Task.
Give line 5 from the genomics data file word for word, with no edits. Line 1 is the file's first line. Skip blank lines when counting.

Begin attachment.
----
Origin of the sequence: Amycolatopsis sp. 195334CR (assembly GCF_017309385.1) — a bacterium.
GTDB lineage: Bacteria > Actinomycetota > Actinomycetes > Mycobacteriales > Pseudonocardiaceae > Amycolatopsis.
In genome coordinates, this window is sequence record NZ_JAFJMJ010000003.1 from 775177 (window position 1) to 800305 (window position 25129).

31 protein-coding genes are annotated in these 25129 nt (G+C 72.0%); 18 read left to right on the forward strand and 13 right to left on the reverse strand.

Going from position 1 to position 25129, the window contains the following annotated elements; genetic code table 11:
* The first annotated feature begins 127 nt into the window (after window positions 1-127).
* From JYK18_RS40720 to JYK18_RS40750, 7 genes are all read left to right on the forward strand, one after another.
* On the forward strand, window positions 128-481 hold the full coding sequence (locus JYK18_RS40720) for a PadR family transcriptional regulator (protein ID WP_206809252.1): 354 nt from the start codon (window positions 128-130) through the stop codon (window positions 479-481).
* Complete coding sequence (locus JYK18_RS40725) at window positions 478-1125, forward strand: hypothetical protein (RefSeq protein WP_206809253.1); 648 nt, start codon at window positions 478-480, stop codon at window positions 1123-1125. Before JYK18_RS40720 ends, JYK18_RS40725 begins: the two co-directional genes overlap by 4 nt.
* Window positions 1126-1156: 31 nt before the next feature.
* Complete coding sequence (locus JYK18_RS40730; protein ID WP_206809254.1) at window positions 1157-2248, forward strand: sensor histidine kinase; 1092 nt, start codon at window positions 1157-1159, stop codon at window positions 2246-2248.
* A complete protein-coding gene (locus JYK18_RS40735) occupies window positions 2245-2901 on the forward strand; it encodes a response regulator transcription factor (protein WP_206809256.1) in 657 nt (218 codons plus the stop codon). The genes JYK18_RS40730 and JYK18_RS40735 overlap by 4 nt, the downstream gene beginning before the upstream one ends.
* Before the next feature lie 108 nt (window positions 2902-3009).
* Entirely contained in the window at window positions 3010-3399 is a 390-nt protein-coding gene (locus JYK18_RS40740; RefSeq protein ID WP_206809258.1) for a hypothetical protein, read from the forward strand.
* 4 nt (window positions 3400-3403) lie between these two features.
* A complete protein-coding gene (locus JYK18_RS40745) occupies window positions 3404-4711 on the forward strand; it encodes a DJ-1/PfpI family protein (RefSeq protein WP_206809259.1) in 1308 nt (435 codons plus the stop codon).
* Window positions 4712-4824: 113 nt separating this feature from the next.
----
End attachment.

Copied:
Going from position 1 to position 25129, the window contains the following annotated elements; genetic code table 11: